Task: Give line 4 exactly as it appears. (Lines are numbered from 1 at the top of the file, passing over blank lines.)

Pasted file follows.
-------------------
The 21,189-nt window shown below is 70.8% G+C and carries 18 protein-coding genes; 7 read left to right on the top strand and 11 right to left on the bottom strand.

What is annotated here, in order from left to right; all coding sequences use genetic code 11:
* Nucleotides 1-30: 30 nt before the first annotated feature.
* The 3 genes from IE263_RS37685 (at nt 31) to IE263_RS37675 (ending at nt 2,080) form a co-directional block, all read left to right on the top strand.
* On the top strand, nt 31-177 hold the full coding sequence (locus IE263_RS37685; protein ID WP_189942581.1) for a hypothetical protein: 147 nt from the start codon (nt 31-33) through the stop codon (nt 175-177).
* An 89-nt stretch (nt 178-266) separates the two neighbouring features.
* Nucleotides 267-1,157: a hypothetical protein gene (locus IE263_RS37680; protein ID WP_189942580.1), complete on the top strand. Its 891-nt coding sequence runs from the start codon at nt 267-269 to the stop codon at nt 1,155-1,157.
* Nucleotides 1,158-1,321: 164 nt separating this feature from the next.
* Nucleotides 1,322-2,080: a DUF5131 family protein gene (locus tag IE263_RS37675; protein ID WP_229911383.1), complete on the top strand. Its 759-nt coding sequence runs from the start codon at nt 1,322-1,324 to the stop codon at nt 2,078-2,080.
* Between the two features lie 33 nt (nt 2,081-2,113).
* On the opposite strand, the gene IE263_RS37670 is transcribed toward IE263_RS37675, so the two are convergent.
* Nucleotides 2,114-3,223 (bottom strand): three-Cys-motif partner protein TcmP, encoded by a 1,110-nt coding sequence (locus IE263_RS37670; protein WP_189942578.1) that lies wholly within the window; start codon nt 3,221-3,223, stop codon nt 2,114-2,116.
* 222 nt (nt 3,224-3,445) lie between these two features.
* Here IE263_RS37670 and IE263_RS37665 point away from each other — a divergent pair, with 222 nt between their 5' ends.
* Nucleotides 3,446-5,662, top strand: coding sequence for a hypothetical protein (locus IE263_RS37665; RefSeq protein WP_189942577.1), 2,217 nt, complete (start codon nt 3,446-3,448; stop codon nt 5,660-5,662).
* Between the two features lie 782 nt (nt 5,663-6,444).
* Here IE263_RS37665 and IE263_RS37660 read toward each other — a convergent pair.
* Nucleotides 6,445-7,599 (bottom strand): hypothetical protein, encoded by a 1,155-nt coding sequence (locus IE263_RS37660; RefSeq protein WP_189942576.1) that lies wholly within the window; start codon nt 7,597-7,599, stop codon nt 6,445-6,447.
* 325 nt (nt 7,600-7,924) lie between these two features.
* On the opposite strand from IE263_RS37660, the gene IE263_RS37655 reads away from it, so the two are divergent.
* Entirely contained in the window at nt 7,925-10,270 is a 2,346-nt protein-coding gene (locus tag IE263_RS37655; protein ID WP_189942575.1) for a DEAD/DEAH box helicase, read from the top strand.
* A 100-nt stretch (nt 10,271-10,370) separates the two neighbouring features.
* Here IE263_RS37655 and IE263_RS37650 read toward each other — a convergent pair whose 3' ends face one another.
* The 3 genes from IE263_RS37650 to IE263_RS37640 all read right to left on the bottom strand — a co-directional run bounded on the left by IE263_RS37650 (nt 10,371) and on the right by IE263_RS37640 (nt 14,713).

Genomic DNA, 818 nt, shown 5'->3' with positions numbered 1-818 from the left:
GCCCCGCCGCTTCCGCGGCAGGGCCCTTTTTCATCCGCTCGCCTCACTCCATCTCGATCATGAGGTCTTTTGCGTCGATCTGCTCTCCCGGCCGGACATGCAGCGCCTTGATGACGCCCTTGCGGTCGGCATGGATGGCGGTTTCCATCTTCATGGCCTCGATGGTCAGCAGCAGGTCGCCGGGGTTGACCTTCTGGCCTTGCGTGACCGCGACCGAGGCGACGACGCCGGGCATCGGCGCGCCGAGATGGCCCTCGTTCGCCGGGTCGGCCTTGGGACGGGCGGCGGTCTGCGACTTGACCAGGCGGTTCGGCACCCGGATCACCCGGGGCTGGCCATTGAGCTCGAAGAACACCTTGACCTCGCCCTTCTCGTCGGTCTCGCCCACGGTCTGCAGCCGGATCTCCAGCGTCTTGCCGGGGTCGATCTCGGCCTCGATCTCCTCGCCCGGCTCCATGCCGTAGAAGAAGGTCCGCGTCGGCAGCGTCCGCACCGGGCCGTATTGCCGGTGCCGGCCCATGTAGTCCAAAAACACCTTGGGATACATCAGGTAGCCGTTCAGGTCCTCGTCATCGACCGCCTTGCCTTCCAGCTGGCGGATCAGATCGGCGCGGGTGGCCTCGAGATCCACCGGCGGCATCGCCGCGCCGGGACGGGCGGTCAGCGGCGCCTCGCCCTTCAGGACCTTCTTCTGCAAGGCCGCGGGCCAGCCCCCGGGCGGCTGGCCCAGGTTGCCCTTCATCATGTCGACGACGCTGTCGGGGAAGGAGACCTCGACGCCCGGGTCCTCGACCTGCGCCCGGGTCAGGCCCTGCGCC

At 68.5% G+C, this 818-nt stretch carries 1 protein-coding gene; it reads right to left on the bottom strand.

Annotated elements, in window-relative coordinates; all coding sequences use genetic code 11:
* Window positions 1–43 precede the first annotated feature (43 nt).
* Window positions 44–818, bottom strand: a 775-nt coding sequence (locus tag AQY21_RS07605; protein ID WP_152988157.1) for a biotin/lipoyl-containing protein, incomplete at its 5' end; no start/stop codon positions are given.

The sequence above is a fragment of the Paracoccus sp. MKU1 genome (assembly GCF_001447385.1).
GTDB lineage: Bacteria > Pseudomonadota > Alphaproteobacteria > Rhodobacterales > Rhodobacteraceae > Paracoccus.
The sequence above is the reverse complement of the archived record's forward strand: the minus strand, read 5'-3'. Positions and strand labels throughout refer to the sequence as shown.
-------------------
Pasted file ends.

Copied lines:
* The 3 genes from IE263_RS37685 (at nt 31) to IE263_RS37675 (ending at nt 2,080) form a co-directional block, all read left to right on the top strand.